With the presidential election of Taiwan slated for next January, a trailer for the sequel to the “Top Gun”, 1986 blockbuster movie has set tongues wagging: The Taiwanese and Japanese flags which appeared on leather jacket of Lt. Pete Mitchell’s in the original movie are not anywhere to be seen.
The removal of the Taiwanese and Japanese flags from Maverick’s iconic bomber jacket reflects all the hallmarks of China employing its financial muscle to get whatever it wants. For China, the Japanese flag is a nasty reminder of its past war with Japan, whereas the Taiwanese flag is a symbol of de facto independence of Taiwan something which China says it is set for to use force to end.
In spite of the apparent strong-arming by China, there hasn’t been any notable backlash from Taiwan. Oddly, the current ruling party of Taiwan shares Beijing’s aversion for the Taiwanese flag. Some members have even lobbied for replacing it with a fresh banner featuring the island.
Many Taiwanese commenting on social media about the missing ‘Top Gun’ flags, state that the silence of the Kuomintang’s is all too predictable.
The internet brouhaha illustrates the pale diplomatic dynamics which dictate the relationship of Taiwan with China and the United States. Things were way simpler 33 years back when the first “Top Gun” was released.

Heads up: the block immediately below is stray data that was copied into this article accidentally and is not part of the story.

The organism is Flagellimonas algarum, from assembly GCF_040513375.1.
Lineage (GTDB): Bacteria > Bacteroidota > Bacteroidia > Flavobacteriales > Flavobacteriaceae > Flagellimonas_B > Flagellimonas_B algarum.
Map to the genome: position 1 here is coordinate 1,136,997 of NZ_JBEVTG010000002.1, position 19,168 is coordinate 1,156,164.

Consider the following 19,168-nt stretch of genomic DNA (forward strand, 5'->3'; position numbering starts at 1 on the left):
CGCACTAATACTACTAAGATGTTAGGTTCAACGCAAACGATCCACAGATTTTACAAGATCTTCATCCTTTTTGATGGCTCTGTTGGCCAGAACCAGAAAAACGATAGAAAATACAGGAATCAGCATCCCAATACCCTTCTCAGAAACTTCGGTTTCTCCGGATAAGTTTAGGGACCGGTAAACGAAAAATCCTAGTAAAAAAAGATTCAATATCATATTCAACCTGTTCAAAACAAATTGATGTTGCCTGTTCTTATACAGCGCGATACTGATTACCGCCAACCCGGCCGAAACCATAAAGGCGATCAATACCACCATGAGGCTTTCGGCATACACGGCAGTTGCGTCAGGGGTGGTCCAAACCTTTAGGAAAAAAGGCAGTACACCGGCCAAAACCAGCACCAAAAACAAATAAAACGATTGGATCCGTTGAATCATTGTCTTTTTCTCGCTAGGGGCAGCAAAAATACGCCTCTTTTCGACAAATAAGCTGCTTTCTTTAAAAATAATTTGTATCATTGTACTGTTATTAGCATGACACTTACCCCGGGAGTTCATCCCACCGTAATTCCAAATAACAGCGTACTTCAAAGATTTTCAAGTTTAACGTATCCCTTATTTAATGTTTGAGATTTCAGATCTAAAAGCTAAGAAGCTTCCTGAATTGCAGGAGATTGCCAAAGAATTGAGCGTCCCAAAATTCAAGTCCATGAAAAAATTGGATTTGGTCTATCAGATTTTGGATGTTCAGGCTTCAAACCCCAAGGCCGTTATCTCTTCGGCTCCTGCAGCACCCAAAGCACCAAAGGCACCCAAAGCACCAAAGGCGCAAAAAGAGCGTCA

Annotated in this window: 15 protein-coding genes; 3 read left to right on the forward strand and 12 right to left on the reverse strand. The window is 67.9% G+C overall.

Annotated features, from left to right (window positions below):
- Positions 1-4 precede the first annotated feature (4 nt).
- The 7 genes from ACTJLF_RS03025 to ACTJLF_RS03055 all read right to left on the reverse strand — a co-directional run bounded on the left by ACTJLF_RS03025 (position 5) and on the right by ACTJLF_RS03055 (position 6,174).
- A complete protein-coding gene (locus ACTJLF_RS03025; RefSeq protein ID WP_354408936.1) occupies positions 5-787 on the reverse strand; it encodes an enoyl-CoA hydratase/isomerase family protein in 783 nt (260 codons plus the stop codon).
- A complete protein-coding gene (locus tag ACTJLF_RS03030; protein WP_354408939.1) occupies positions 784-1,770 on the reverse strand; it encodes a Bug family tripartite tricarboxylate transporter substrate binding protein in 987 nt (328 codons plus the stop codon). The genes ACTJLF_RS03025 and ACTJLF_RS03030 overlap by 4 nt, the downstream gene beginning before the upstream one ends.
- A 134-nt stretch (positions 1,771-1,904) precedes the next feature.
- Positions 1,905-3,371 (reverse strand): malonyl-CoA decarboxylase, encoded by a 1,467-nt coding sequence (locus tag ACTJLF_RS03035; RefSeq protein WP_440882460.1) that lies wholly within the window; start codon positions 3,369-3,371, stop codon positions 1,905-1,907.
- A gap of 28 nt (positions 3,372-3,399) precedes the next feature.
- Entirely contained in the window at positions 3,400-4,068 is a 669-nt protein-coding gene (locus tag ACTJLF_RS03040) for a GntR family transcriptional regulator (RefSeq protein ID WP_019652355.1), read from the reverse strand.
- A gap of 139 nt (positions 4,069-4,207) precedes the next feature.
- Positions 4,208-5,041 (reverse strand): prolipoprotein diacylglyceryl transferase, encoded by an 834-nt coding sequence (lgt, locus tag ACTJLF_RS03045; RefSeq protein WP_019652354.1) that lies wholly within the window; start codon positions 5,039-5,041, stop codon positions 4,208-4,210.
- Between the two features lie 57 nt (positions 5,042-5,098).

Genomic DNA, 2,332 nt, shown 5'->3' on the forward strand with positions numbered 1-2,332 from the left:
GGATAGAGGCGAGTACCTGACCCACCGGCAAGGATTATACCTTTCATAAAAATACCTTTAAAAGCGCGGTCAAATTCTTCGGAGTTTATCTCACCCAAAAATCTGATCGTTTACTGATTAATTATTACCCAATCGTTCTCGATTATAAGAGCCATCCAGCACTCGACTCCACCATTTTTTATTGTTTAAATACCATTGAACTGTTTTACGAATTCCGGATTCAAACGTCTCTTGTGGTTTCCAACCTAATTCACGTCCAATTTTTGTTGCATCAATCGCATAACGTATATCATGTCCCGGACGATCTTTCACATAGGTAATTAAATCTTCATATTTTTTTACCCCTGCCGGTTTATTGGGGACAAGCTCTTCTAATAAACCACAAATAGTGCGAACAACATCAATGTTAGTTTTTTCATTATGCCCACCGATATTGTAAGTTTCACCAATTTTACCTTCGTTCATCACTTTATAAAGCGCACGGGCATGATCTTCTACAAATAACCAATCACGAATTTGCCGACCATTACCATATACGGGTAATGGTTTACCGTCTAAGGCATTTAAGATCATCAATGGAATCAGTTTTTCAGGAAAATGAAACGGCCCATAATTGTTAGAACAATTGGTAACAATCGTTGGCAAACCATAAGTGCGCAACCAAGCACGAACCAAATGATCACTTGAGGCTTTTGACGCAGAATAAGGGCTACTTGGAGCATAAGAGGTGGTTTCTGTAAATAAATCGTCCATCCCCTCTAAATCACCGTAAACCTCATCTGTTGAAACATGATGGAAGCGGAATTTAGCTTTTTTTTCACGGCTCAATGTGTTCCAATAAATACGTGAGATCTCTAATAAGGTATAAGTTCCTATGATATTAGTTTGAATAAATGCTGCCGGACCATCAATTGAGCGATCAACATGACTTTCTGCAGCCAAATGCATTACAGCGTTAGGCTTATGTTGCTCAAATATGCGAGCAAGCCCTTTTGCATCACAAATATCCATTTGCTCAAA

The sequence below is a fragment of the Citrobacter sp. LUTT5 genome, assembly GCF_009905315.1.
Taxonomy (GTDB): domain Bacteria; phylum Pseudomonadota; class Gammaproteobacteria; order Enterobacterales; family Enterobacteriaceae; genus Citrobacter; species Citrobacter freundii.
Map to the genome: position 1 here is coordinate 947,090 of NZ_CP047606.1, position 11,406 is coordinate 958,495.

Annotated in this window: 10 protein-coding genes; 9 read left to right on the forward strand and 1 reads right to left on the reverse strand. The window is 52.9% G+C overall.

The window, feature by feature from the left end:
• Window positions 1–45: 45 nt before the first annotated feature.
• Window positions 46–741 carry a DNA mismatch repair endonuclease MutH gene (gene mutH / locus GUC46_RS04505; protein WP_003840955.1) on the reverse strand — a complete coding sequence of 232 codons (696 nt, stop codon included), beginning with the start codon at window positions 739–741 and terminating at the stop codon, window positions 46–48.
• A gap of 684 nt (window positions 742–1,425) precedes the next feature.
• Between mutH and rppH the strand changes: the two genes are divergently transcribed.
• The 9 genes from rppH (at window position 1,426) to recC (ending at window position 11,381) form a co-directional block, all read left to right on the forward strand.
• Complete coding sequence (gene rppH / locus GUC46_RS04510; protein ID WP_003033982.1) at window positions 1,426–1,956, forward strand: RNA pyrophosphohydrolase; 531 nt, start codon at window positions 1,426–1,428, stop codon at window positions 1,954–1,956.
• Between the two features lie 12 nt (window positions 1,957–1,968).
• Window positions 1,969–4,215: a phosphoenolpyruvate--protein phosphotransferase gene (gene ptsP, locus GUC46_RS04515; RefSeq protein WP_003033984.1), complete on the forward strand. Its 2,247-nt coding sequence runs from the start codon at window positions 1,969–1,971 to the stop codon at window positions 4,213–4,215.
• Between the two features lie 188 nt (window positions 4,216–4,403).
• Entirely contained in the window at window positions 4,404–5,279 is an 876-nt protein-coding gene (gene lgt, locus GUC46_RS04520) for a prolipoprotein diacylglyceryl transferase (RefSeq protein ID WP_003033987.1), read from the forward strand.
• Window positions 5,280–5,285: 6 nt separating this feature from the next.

Formal diplomatic ties were established by the United States with China in 1979, substituting recognition from Taipei to Beijing. However, Washington maintained its security commitment to the island. That Top Gun’s hero should be sporting a jacket with a Taiwanese flag did not raise an eyebrow.
Taiwanese firms have played a huge role in knitting the Chinese and the United States economies together, establishing supply chains across the Pacific. By the late 2000s, China received 40 percent of Taiwanese exports.
Over time, the political battle between the opposition& ruling parties in Taiwan began to revolve around how to balance relations with the United States with Taiwan’s ties to China. However, in the past few years, there have been indications of another change in Taiwan’s policy toward its two primary partners.